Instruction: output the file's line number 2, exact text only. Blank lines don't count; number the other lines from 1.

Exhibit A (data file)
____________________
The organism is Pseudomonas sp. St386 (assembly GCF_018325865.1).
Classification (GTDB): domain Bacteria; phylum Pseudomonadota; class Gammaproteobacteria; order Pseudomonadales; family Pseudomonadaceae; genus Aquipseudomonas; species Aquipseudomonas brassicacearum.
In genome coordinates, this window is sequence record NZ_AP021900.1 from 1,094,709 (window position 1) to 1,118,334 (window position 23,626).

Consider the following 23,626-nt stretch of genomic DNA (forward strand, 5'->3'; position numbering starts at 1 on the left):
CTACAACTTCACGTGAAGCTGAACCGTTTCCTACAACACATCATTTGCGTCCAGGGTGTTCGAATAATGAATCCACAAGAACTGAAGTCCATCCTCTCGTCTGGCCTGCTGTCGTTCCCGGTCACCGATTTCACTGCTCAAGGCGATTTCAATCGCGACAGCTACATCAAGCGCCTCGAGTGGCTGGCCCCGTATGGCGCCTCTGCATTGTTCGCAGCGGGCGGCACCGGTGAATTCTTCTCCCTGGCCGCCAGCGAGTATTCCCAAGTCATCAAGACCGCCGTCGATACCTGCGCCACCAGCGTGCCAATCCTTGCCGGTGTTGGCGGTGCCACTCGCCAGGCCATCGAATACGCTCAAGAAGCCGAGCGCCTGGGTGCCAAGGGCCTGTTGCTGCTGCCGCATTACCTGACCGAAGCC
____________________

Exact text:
Classification (GTDB): domain Bacteria; phylum Pseudomonadota; class Gammaproteobacteria; order Pseudomonadales; family Pseudomonadaceae; genus Aquipseudomonas; species Aquipseudomonas brassicacearum.